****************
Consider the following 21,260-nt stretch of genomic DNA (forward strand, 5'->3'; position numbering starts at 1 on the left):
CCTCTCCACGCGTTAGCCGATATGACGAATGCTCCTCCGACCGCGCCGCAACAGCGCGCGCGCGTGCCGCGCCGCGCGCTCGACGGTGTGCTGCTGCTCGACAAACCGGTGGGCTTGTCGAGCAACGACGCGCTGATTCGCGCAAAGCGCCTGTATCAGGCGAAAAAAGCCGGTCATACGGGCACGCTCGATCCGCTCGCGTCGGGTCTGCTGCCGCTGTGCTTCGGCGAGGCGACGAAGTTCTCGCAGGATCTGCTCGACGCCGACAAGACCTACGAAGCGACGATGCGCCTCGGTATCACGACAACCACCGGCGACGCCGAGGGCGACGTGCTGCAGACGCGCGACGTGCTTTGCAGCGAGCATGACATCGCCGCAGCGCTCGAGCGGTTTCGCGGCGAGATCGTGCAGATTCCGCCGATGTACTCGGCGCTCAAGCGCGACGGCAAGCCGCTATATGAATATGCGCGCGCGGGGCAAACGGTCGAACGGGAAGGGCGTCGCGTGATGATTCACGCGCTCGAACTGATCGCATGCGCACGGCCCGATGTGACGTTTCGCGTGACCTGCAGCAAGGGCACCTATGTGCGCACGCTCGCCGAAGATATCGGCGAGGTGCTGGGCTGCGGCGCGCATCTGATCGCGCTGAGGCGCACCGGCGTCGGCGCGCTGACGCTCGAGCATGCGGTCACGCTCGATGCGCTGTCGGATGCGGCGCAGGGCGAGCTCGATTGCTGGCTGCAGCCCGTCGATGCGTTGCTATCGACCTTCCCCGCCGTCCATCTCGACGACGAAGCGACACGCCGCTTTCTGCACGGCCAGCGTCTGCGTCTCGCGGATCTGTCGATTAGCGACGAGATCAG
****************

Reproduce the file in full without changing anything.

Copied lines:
Consider the following 21,260-nt stretch of genomic DNA (forward strand, 5'->3'; position numbering starts at 1 on the left):
CCTCTCCACGCGTTAGCCGATATGACGAATGCTCCTCCGACCGCGCCGCAACAGCGCGCGCGCGTGCCGCGCCGCGCGCTCGACGGTGTGCTGCTGCTCGACAAACCGGTGGGCTTGTCGAGCAACGACGCGCTGATTCGCGCAAAGCGCCTGTATCAGGCGAAAAAAGCCGGTCATACGGGCACGCTCGATCCGCTCGCGTCGGGTCTGCTGCCGCTGTGCTTCGGCGAGGCGACGAAGTTCTCGCAGGATCTGCTCGACGCCGACAAGACCTACGAAGCGACGATGCGCCTCGGTATCACGACAACCACCGGCGACGCCGAGGGCGACGTGCTGCAGACGCGCGACGTGCTTTGCAGCGAGCATGACATCGCCGCAGCGCTCGAGCGGTTTCGCGGCGAGATCGTGCAGATTCCGCCGATGTACTCGGCGCTCAAGCGCGACGGCAAGCCGCTATATGAATATGCGCGCGCGGGGCAAACGGTCGAACGGGAAGGGCGTCGCGTGATGATTCACGCGCTCGAACTGATCGCATGCGCACGGCCCGATGTGACGTTTCGCGTGACCTGCAGCAAGGGCACCTATGTGCGCACGCTCGCCGAAGATATCGGCGAGGTGCTGGGCTGCGGCGCGCATCTGATCGCGCTGAGGCGCACCGGCGTCGGCGCGCTGACGCTCGAGCATGCGGTCACGCTCGATGCGCTGTCGGATGCGGCGCAGGGCGAGCTCGATTGCTGGCTGCAGCCCGTCGATGCGTTGCTATCGACCTTCCCCGCCGTCCATCTCGACGACGAAGCGACACGCCGCTTTCTGCACGGCCAGCGTCTGCGTCTCGCGGATCTGTCGATTAGCGACGAGATCAG